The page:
Dr. Neil Schwartz is a Stanford neurologist and the Program Director of Stanford’s Neurology Residency Program. Dr. Schwartz is an excellent teacher within the Stanford community and led this week’s Stanford 25 session on the neurology exam.
Take Home Points from Dr. Schwartz:
“Brain lesions, such as stroke, that affect the cortical-spinal tract:
— Have a particular pattern of weakness (so called pyramidal weakness). In the upper extremity, the extensors (deltoids, triceps, wrist extensors, finger extensors) are relatively weak while the flexors are relatively spared. In the lower extremity, the flexors (hip flex, knee flex, dorsiflex) are relatively weak while the extensors are relatively spared. This gives the commonly seen posture of a flexed arm, and a gait that requires circumduction to clear the ground in the swing phase b/c of foot drop.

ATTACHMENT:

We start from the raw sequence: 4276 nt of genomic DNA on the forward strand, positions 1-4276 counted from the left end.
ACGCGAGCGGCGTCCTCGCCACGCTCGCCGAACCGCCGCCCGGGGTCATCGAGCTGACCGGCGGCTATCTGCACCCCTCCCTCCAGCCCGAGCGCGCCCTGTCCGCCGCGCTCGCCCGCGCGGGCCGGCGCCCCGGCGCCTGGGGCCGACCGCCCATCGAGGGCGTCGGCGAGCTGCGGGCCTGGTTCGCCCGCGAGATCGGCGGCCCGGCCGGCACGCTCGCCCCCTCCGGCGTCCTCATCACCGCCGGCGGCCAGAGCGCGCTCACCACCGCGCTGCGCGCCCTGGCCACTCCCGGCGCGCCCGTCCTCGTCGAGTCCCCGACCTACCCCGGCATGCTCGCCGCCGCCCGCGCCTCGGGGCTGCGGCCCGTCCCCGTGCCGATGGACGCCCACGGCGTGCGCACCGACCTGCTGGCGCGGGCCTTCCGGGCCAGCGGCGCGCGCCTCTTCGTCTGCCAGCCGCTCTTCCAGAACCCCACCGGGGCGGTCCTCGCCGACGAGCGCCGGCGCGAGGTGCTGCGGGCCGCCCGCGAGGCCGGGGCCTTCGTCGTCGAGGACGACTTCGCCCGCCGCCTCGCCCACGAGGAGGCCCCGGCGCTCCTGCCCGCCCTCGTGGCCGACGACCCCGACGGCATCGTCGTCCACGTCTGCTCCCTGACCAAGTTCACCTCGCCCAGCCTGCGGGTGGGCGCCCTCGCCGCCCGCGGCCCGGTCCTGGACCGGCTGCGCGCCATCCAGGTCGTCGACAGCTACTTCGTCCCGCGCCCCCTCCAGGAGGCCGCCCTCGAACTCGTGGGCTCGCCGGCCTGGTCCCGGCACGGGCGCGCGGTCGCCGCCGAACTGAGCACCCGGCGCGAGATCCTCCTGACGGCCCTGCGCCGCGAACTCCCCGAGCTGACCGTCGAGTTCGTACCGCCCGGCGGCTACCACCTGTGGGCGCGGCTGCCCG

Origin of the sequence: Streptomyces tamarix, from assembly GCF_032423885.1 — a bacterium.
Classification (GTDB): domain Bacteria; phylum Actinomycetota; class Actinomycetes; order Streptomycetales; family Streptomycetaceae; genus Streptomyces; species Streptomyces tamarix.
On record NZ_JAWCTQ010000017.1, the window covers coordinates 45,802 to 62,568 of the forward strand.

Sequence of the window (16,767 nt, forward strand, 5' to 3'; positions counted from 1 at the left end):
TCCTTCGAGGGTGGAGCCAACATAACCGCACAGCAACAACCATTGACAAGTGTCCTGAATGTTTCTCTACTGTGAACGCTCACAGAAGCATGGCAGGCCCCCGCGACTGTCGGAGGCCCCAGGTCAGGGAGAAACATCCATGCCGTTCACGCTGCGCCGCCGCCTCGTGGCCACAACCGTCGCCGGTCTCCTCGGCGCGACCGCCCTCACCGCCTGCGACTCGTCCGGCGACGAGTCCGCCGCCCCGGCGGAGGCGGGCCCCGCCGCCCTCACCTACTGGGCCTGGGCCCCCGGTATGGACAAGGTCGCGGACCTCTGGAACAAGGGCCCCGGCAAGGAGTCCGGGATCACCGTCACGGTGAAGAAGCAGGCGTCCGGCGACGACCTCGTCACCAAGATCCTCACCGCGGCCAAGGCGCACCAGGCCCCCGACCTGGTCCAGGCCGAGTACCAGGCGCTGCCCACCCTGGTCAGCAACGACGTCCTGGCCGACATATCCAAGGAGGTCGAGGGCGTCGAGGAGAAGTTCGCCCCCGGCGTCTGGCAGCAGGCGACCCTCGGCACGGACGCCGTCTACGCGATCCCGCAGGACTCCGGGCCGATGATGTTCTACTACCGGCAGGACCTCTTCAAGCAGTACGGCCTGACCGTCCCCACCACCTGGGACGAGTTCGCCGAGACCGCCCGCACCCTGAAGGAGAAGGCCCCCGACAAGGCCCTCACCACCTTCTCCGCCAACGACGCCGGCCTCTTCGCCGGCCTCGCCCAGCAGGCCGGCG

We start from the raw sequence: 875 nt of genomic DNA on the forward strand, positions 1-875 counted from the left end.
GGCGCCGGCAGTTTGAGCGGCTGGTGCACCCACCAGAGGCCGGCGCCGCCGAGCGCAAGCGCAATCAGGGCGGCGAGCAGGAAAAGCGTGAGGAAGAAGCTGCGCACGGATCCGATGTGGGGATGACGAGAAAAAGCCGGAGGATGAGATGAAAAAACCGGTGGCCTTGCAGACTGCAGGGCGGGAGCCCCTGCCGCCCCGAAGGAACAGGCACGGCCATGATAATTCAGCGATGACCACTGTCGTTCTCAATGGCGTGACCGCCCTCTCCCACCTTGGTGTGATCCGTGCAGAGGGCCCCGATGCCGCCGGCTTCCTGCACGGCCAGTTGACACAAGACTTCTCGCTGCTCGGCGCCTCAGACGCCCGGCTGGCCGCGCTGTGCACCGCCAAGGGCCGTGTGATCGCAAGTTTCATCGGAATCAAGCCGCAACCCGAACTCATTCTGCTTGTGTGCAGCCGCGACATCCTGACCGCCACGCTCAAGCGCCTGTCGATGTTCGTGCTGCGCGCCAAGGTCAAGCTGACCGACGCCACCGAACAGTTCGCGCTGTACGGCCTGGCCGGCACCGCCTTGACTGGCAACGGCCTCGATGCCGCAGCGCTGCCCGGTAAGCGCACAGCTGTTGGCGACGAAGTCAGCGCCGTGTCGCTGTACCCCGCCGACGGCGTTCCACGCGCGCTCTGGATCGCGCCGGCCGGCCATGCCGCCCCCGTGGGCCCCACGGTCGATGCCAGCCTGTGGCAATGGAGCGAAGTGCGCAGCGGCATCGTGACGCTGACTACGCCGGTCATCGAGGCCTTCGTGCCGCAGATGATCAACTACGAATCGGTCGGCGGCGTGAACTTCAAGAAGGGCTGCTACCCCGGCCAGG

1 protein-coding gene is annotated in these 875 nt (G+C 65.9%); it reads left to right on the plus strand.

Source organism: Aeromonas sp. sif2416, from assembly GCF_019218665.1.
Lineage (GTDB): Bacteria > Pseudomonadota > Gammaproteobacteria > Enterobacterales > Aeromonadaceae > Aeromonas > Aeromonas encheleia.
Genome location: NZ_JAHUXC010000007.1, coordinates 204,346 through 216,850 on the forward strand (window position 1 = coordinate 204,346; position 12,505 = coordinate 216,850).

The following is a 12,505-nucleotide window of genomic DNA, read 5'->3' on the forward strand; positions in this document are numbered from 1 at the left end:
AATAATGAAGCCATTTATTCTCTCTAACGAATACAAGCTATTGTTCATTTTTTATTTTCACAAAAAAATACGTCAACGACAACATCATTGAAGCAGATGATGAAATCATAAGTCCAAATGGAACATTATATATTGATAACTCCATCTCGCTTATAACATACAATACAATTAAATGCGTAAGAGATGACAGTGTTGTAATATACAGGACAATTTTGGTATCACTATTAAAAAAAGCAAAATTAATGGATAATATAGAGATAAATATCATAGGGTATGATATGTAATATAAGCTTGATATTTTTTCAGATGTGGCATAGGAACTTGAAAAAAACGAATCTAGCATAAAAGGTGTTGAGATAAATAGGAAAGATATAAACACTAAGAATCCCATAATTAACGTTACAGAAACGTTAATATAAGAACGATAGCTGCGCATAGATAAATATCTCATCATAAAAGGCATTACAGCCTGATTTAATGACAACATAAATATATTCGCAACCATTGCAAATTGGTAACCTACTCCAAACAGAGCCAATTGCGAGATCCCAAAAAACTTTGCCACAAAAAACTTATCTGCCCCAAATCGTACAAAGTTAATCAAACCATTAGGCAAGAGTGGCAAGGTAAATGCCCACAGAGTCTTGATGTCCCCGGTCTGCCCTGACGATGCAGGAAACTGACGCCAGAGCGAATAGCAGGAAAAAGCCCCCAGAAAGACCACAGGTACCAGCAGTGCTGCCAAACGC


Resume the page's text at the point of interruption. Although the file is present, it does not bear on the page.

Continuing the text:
— In general, result in distal muscle groups being more affected than proximal ones.
— Cause an increase in tone that is characterized by spasticity. This should be differentiated from rigidity (as seen in extra-pyramidal disorders like PD) and paratonia (as seen in severe dementia). Spasticity results in a velocity-dependent increase in tone.
— Cause an increase in reflexes that may include spread of the reflex, clonus, and/or the ability to elicit reflexes that are not always seen (pectoral, Hoffman’s, finger flexors, crossed adductor, etc).
— Can cause neurology’s most famous sign—the Babinski response. in fact, there are a number of maneuvers that can make the toe “go up”, but the important thing to know is that they are all indicative of pyramidal dysfunction somewhere within the CNS.
Regarding aphasia, confrontational naming, spontaneous speech, repetition, and following simple and complex commands should allow you to differentiate aphasias that are more expressive (i.e. anterior or Broca’s) vs. receptive (posterior or Wernicke’s). Recognize that rarely are aphasias purely one or the other.”